You know that an album has staying power when it’s still being talked about decades down the line. Whether that’s for its success with critics, how well it sells, or the life its fans give it, These albums are the ones that defined the metal genre and continue to inspire after more than 30 or 40 years. 

Here are just 10 of the metal treasures celebrating milestone 30 and 40-year anniversaries throughout 2022. 


01) White Zombie, La Sexorcisto: Devil Music, Vol. 1:


The band’s third studio effort, 1992’s La Sexorcisto: Devil Music, Vol. 1 saw the metal band break through to the mainstream. Singles “Thunderkiss ‘65” and “Black Sunshine” enjoyed heavy rotation on MTV and rock radio, leading the album to peak at number 26 on the Billboard 200. “Thunderkiss ‘65” even got the band their first Grammy nod. To date, the album has sold more than two million copies in the US, garnering a 2x platinum certification. According to Rolling Stone, where the album was named number 93 on their list of 100 Greatest Metal Albums

“Instead of pummeling the listener with metallic fury, White Zombie went for the sort of groove that evoked go-go dancers in the disco of the damned. Not only did tracks like “Thunder Kiss ’65” or “Spiderbaby (Yeah-Yeah-Yeah)” have a pronounced shimmy, but Rob Zombie’s semi-sung vocals put more emphasis on the beat than on anything resembling a melody. You could headbang to it, but somehow your hips kept wanting in on the action.”


02) Body Count, Body Count:

Body Count’s self-titled debut was released on March 10, 1992 to great success. A turning point in the career of rapper Ice-T, the album brings together tough hip-hop and dark, heavy metal, making it a precursor to the popular rap metal genre. The album got extra press for the controversy behind the hit “Cop Killer,” a song that remains a part of the music lexicon no matter what genre you’re talking about.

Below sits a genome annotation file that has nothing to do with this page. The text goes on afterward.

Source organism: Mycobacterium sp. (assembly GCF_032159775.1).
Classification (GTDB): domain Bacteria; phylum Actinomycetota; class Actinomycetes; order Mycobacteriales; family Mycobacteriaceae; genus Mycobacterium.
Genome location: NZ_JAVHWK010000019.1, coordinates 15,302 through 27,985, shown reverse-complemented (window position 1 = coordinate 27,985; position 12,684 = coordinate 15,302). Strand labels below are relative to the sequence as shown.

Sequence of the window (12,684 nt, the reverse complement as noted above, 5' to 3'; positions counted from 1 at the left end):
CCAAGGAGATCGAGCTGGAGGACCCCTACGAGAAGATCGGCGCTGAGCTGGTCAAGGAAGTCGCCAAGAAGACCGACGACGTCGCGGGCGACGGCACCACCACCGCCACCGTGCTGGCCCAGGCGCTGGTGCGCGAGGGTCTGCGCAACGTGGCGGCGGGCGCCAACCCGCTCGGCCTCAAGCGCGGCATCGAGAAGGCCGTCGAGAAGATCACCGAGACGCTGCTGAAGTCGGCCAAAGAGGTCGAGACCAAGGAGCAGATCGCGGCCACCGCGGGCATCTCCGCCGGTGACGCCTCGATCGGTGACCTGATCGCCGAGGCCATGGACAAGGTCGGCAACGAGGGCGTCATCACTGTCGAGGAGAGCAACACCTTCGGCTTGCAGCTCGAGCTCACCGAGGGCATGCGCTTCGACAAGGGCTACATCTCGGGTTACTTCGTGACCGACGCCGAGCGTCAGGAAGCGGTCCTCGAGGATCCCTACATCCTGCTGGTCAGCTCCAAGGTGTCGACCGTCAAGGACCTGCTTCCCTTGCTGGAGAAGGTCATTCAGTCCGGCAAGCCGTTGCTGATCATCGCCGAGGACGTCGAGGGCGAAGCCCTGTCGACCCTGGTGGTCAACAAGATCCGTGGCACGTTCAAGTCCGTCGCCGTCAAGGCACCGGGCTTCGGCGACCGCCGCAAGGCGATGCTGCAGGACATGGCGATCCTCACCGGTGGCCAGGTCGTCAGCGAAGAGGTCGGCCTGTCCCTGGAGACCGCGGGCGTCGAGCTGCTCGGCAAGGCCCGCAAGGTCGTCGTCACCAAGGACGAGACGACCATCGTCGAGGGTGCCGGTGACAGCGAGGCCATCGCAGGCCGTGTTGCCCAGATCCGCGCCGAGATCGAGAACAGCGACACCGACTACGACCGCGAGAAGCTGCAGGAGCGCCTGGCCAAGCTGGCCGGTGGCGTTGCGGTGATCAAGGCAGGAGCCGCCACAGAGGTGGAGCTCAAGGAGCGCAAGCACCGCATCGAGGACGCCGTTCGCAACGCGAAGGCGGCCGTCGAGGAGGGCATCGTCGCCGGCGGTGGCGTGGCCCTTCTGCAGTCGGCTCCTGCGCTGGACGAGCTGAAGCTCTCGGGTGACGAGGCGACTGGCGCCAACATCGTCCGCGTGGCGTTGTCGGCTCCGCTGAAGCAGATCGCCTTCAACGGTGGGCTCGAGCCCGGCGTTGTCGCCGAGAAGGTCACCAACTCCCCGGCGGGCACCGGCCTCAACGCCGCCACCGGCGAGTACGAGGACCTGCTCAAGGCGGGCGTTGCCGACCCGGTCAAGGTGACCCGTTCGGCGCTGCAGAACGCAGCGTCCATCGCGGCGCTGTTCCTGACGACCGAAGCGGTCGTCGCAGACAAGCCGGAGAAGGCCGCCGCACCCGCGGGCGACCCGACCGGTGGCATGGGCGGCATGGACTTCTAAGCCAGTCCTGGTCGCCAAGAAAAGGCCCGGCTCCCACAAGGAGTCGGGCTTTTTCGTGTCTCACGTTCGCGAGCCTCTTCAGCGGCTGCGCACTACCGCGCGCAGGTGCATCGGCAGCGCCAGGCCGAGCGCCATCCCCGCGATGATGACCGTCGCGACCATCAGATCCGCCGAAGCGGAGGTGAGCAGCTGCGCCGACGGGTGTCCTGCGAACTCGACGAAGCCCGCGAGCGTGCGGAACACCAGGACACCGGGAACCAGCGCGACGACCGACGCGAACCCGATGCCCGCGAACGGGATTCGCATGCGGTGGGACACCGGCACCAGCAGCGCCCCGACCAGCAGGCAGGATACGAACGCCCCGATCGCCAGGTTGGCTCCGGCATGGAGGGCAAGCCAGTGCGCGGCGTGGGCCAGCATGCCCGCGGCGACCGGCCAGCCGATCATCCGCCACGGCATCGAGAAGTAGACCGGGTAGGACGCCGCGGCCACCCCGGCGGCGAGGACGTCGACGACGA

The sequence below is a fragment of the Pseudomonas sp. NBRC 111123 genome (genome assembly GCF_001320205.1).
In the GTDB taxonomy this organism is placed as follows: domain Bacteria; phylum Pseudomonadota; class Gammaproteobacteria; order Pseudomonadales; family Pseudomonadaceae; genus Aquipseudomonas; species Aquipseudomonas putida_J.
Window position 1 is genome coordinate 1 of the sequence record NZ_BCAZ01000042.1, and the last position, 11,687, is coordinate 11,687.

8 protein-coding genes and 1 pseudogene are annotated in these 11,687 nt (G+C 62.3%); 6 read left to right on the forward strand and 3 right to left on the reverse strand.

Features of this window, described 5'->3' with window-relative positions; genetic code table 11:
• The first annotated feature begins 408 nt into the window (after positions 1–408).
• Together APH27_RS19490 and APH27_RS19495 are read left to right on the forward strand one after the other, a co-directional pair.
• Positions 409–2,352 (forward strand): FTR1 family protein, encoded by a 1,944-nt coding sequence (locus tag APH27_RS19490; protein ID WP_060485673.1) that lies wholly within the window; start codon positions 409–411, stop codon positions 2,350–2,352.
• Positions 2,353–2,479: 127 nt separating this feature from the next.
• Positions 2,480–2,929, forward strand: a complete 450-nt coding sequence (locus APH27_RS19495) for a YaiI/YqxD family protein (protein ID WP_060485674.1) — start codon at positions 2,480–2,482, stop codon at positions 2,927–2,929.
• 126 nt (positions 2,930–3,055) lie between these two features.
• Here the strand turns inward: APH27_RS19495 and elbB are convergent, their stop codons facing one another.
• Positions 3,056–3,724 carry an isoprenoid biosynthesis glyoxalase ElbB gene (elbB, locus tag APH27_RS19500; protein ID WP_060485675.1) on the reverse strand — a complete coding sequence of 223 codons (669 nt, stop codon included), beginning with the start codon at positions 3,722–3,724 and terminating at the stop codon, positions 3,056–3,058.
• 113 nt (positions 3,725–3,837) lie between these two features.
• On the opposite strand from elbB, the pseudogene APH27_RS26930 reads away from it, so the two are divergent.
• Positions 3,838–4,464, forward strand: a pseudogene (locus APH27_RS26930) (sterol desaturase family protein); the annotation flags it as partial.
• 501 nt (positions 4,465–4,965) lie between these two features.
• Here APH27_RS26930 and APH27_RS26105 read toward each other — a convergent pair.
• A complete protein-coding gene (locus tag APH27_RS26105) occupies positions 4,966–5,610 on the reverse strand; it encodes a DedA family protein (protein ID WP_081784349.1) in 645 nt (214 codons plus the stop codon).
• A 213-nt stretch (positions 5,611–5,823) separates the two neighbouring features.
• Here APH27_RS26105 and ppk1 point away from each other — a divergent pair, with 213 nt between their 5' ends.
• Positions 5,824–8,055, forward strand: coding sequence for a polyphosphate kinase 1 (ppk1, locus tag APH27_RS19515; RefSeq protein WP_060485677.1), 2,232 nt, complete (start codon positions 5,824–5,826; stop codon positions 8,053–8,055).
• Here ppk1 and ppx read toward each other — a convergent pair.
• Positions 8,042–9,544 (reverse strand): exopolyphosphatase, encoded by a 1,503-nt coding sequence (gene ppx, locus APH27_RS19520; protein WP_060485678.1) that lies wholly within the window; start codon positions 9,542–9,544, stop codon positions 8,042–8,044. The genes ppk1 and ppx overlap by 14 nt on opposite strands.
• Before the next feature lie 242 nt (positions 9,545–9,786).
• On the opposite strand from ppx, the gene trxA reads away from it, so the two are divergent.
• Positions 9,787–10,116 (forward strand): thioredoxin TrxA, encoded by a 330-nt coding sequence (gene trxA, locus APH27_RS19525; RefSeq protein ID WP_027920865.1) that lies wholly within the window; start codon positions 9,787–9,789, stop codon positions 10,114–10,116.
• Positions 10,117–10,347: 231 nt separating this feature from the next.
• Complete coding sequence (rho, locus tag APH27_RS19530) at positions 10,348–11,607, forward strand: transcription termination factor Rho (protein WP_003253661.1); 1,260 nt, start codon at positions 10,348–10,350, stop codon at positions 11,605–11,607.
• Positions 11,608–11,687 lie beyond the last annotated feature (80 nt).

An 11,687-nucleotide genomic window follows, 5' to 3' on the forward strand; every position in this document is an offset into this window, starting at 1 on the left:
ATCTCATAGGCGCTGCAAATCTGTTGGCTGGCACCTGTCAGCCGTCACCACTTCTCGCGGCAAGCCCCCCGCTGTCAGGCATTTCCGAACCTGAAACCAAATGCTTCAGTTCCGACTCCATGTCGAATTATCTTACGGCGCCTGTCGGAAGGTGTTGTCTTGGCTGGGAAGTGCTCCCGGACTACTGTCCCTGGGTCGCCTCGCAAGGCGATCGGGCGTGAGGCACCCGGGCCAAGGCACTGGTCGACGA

03) Faith No More, Angel Dust:

The band’s best-selling album to date, Angel Dust found the band going through a dynamic change in their writing, shifting towards a more “theatrical” feel. The shift paid off for the band, as Rolling Stone said the album, which came in at number 65 on their 100 Greatest Metal Albums list, “deliver(s) an audacious modernist-metal masterpiece that was as gorgeous and alluring as it was confrontational and subversive.”


04) Helmet, Meantime:

Released on June 23, 1992, Helmet’s second album and major label debut was even more influential than it was popular. According to AllMusic, the effort’s “bludgeoning riffs combined with their stop-go-stop-go minimalist attack changed the face of aggro-rock.”


05) Rage Against The Machine, Rage Against The Machine:

RATM burst onto the scene in 1992 with their self-titled debut. “Killing In The Name” was a massive hit for the politically-focused rap-rockers and continues to be a staple of rock radio. Since its release, the album has gone three-times platinum. Said guitarist Tom Morello to Rolling Stone in 2012, “It immediately connected with something in the reptilian brain of fans of rock, hip-hop, punk, metal, activists in a way that was global right off the bat.”